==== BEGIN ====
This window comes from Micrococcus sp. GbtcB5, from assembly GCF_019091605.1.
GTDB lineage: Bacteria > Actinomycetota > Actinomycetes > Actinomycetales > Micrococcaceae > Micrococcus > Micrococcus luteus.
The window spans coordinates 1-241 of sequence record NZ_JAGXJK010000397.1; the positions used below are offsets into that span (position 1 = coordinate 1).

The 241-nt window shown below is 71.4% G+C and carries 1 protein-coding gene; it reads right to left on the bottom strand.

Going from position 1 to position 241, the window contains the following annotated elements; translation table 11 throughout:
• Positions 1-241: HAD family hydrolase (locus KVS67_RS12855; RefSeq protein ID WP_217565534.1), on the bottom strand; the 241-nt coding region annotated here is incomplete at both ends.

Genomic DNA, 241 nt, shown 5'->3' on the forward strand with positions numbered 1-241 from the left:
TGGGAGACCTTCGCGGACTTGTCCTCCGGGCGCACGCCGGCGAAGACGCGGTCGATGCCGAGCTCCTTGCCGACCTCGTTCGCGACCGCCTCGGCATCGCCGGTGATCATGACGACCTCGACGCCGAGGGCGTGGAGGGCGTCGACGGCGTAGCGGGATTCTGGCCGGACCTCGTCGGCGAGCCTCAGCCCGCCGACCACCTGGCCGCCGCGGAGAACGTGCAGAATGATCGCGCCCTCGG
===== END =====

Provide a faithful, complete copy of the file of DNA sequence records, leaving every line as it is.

This window comes from Micrococcus sp. GbtcB5, from assembly GCF_019091605.1.
GTDB lineage: Bacteria > Actinomycetota > Actinomycetes > Actinomycetales > Micrococcaceae > Micrococcus > Micrococcus luteus.
The window spans coordinates 1-241 of sequence record NZ_JAGXJK010000397.1; the positions used below are offsets into that span (position 1 = coordinate 1).

The 241-nt window shown below is 71.4% G+C and carries 1 protein-coding gene; it reads right to left on the bottom strand.

Going from position 1 to position 241, the window contains the following annotated elements; translation table 11 throughout:
• Positions 1-241: HAD family hydrolase (locus KVS67_RS12855; RefSeq protein ID WP_217565534.1), on the bottom strand; the 241-nt coding region annotated here is incomplete at both ends.

Genomic DNA, 241 nt, shown 5'->3' on the forward strand with positions numbered 1-241 from the left:
TGGGAGACCTTCGCGGACTTGTCCTCCGGGCGCACGCCGGCGAAGACGCGGTCGATGCCGAGCTCCTTGCCGACCTCGTTCGCGACCGCCTCGGCATCGCCGGTGATCATGACGACCTCGACGCCGAGGGCGTGGAGGGCGTCGACGGCGTAGCGGGATTCTGGCCGGACCTCGTCGGCGAGCCTCAGCCCGCCGACCACCTGGCCGCCGCGGAGAACGTGCAGAATGATCGCGCCCTCGG